In 1956, the Clinton 12 walked into Clinton High School changing the course of history in the United States. Saturday a few of them were able to come back and celebrate the Green McAdoo Cultural becoming part of the Tennessee State Museum System.
“We were getting along so well here in Clinton,” said Minnie Ann Dickey Jones, one of the Clinton 12. “We didn’t have no idea that they felt that way about us integrating Clinton High School. It was really shocking.”
Minnie Ann Dickey Jones, Bobby Cain and Jo Ann Allen Crozier Boyce rocked the small town of Clinton when they and nine other African-American teenagers walked to Clinton High School.
“We held our heads high and walked down the hill with confidence, thinking that everything would be okay and then bang, everything happened and we were really surprised by the whole thing,” said Boyce.
Sixty-two years after Clinton High School became the public school in the south to desegregate, the story of the Clinton 12 is immortalized at the Green McAdoo Cultural Center.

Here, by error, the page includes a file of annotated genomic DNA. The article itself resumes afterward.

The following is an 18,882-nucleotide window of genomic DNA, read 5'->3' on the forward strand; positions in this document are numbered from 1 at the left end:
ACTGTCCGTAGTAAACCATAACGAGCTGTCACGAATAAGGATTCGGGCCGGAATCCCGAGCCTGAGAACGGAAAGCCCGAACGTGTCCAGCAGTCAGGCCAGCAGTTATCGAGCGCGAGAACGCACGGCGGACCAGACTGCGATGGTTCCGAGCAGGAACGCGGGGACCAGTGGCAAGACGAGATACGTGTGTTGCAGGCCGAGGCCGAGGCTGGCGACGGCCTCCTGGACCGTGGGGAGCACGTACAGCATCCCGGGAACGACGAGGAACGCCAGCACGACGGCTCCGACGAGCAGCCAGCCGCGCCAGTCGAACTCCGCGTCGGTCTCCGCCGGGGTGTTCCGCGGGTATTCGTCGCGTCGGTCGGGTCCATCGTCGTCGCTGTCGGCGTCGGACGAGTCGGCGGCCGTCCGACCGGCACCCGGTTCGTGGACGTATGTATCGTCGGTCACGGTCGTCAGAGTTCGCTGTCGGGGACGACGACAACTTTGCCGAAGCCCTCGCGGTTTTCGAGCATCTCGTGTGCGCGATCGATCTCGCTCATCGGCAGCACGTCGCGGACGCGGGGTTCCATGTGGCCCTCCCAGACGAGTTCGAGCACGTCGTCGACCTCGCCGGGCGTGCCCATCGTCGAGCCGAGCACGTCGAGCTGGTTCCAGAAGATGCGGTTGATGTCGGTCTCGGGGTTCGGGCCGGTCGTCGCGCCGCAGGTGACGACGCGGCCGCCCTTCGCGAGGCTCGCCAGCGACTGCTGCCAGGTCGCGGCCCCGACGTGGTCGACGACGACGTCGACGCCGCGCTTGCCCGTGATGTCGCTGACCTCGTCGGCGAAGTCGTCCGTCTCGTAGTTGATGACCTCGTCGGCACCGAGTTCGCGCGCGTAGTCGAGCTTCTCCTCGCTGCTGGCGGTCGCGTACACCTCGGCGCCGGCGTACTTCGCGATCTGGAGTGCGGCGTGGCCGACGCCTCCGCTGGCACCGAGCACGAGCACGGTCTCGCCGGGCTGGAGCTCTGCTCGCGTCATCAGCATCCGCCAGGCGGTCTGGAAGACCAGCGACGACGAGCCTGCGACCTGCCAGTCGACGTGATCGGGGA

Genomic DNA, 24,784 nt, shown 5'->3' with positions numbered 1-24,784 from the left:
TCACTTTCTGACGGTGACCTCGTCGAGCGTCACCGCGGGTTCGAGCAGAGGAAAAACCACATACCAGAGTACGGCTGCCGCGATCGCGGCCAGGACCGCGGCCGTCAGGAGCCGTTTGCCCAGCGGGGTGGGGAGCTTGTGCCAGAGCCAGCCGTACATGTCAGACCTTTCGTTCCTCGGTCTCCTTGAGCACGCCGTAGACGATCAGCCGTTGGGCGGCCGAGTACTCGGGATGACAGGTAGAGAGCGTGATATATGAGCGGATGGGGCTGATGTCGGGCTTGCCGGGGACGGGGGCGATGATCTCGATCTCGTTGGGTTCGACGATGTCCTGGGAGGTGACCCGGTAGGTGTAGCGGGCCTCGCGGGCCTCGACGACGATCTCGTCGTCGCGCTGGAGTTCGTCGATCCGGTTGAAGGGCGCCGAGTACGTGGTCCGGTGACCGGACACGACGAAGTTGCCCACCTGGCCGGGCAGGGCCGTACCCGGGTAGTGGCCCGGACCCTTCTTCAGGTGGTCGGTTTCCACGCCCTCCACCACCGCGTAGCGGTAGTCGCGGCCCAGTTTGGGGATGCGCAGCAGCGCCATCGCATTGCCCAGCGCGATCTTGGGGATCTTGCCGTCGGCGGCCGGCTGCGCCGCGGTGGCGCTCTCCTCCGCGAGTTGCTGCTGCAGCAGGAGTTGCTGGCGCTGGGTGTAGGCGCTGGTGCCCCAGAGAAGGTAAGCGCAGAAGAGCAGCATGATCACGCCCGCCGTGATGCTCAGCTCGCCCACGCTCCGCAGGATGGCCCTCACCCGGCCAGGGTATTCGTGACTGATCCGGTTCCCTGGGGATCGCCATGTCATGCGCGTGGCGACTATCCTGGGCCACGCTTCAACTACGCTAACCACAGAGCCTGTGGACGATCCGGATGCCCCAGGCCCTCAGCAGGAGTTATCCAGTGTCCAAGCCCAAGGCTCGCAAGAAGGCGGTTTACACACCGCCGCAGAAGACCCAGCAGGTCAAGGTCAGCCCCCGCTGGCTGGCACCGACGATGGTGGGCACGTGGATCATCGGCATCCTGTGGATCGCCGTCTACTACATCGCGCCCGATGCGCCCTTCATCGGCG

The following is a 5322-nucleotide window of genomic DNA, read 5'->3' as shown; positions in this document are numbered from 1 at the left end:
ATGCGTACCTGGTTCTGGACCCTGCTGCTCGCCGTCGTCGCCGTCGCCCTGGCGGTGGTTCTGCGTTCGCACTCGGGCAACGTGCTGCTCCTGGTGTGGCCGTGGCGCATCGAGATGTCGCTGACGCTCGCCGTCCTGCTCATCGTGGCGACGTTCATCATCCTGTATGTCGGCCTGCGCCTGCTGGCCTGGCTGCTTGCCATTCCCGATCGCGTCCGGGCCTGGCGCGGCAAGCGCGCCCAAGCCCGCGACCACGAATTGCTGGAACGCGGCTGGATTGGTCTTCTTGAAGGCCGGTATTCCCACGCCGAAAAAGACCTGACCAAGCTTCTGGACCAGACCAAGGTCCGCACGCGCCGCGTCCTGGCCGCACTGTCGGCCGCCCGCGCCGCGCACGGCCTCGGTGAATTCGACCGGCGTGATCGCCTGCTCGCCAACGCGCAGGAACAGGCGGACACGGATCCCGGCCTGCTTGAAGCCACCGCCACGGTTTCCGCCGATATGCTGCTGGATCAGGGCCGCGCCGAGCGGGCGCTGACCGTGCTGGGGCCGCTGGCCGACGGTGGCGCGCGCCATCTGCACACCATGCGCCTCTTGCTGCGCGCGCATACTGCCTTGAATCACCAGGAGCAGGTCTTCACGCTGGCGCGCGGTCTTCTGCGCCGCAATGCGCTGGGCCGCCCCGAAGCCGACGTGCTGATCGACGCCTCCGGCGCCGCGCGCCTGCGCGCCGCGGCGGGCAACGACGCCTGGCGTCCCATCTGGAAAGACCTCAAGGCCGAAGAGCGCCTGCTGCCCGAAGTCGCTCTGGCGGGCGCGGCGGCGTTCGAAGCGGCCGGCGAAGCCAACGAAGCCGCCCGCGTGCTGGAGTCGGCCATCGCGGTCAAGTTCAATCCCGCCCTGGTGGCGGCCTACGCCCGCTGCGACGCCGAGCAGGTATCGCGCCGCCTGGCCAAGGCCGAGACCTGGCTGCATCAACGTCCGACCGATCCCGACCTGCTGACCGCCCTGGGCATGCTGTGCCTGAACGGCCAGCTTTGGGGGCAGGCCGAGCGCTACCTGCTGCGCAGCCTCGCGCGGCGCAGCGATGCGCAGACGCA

Jerry Shattuck was the student body president of Clinton High School in 1956.
“We had mob violence that had to be overcome, and it was by local citizens primarily, later on it required the help of the Tennessee State government Marshal Law,” said Shattuck. So, a lot happened and we want to commemorate that history.”
The museum is now part of the Tennessee State Museum System and the U.S. Civil Rights Trail.
“I say it’s an excellent day,” said Cain. “A great day for the Clinton 12 , as well as the students we attended Clinton High School with and for the state of Tennessee and Clinton.”